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combine (v.)

early 15c., "to associate, unite, join two or more things together" (transitive), from Old French combiner (14c.) and directly from Late Latin combinare "to unite, yoke together," from Latin com "with, together" (see com-) + bini "two by two," adverb from bi- "twice" (from PIE root *dwo- "two"). Intransitive sense "unite, coalesce, come together into one body" is from 1712. Related: Combinative; combined; combining.

combine (n.)

"machine that cuts, threshes, and cleans grain," 1900, short for combine harvester, combine mower (1857), from combine (v.). The noun was used earlier in the sense "conspiracy" (c. 1600); it became obsolete but was revived (1886) in the sense "combination or agreement between persons to further common interests."

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Definitions of combine from WordNet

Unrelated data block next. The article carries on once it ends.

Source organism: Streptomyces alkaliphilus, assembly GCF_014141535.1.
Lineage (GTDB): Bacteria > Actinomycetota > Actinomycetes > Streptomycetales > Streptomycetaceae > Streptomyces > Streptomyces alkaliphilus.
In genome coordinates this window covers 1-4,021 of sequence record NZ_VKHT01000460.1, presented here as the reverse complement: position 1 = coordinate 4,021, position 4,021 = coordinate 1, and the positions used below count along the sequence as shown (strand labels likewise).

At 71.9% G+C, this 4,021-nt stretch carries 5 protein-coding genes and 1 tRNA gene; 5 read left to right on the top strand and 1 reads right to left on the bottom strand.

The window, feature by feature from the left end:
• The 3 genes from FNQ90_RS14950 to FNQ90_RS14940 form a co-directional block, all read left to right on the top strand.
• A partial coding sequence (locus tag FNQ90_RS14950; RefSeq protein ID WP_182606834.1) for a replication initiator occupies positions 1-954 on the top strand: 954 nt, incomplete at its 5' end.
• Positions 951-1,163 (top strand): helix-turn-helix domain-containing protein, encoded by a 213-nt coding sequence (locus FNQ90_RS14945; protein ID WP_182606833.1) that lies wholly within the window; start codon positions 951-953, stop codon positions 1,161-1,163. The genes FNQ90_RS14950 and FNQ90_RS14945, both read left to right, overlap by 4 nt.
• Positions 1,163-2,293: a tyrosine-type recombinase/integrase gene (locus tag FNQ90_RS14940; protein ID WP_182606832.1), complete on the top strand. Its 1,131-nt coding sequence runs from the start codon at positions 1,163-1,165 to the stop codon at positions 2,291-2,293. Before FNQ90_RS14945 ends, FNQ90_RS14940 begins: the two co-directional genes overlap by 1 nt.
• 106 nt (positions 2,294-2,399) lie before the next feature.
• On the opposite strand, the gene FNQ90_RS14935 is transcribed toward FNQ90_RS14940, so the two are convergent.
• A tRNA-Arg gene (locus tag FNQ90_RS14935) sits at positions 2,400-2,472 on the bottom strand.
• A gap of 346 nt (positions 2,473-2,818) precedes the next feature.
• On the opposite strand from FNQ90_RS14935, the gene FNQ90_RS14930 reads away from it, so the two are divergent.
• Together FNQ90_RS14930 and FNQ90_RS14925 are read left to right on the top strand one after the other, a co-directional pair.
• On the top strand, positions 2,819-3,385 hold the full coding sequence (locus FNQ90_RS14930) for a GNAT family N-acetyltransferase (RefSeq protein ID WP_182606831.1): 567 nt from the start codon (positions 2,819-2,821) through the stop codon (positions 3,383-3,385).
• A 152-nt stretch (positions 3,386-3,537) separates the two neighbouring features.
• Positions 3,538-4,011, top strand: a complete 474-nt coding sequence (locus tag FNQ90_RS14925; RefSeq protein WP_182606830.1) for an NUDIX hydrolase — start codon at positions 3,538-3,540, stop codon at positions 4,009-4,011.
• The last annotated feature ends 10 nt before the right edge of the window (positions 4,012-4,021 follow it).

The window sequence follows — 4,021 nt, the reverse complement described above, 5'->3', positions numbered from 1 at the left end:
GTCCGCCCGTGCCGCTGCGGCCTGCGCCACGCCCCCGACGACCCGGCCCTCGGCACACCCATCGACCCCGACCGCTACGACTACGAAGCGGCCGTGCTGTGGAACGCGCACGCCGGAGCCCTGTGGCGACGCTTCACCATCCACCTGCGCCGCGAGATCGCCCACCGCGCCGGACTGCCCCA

1
combine (v.)
have or possess in combination;
Synonyms: unite
combine (v.)
put or add together;
combine resources
Synonyms: compound
combine (v.)
combine so as to form a whole; mix;
Synonyms: compound
combine (v.)
add together from different sources;
combine resources
combine (v.)
join for a common purpose or in a common action;
These forces combined with others
combine (v.)
gather in a mass, sum, or whole;
Synonyms: aggregate
combine (v.)
mix together different elements;
Synonyms: blend / flux / mix / conflate / commingle / immix / fuse / coalesce / meld / merge
2
combine (n.)
harvester that heads and threshes and cleans grain while moving across the field;
combine (n.)
a consortium of independent organizations formed to limit competition by controlling the production and distribution of a product or service;
Synonyms: trust / corporate trust / cartel
combine (n.)
an occurrence that results in things being united;
Synonyms: combining
From wordnet.princeton.edu